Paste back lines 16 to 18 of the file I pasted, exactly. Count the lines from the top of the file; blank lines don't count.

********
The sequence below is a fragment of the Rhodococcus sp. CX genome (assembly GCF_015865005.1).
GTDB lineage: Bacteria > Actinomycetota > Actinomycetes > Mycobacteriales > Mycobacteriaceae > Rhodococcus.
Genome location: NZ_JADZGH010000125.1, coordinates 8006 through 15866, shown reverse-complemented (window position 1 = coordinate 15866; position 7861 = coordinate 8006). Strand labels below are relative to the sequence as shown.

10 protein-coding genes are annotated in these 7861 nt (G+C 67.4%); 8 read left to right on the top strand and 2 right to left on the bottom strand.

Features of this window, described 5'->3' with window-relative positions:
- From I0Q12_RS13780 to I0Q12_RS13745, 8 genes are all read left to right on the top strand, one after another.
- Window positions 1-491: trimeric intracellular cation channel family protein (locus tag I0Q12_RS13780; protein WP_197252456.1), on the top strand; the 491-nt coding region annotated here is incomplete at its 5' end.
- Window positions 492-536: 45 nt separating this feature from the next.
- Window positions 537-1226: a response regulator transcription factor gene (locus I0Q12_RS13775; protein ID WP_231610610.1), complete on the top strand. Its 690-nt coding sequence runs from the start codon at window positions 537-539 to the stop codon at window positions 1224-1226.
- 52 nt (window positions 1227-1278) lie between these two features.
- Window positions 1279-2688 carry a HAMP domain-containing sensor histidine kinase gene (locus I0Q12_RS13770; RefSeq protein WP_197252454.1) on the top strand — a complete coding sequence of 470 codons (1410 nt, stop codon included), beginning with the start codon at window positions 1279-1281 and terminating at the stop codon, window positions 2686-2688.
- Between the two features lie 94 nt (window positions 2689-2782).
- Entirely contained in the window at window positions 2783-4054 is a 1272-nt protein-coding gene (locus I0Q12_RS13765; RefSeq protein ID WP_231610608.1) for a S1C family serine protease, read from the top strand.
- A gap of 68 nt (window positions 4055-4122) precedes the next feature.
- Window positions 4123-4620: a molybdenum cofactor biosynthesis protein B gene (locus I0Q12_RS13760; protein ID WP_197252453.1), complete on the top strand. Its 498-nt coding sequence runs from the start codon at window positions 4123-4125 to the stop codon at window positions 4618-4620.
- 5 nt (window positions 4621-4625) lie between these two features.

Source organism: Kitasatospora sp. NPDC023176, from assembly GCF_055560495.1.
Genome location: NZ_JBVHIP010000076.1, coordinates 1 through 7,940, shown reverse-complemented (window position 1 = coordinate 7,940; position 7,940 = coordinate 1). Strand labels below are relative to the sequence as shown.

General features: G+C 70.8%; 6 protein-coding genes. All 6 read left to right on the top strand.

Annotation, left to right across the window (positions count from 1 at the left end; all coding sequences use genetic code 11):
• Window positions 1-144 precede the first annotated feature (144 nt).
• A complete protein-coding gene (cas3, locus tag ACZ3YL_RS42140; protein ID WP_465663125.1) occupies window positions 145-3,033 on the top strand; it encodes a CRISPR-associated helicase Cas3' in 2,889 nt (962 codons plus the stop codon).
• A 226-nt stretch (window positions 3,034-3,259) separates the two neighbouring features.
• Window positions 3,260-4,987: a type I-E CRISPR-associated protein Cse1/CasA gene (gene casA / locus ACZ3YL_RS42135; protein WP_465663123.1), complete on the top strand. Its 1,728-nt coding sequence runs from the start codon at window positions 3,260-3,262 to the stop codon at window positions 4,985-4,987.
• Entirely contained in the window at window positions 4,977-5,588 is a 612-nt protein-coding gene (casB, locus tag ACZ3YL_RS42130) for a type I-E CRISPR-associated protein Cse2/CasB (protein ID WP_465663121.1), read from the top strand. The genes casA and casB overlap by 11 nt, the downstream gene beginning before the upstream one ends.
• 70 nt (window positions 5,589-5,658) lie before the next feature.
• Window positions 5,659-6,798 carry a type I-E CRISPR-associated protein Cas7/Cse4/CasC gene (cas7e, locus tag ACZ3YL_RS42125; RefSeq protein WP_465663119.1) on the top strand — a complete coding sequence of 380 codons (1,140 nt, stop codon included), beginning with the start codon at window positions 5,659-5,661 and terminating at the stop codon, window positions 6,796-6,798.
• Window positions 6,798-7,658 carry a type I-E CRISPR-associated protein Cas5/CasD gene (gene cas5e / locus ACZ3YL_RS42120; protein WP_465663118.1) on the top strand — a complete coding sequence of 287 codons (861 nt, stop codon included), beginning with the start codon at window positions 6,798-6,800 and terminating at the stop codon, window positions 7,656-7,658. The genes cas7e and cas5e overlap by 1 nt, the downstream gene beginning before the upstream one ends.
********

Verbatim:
- 5 nt (window positions 4621-4625) lie between these two features.

Source organism: Kitasatospora sp. NPDC023176, from assembly GCF_055560495.1.
Genome location: NZ_JBVHIP010000076.1, coordinates 1 through 7,940, shown reverse-complemented (window position 1 = coordinate 7,940; position 7,940 = coordinate 1). Strand labels below are relative to the sequence as shown.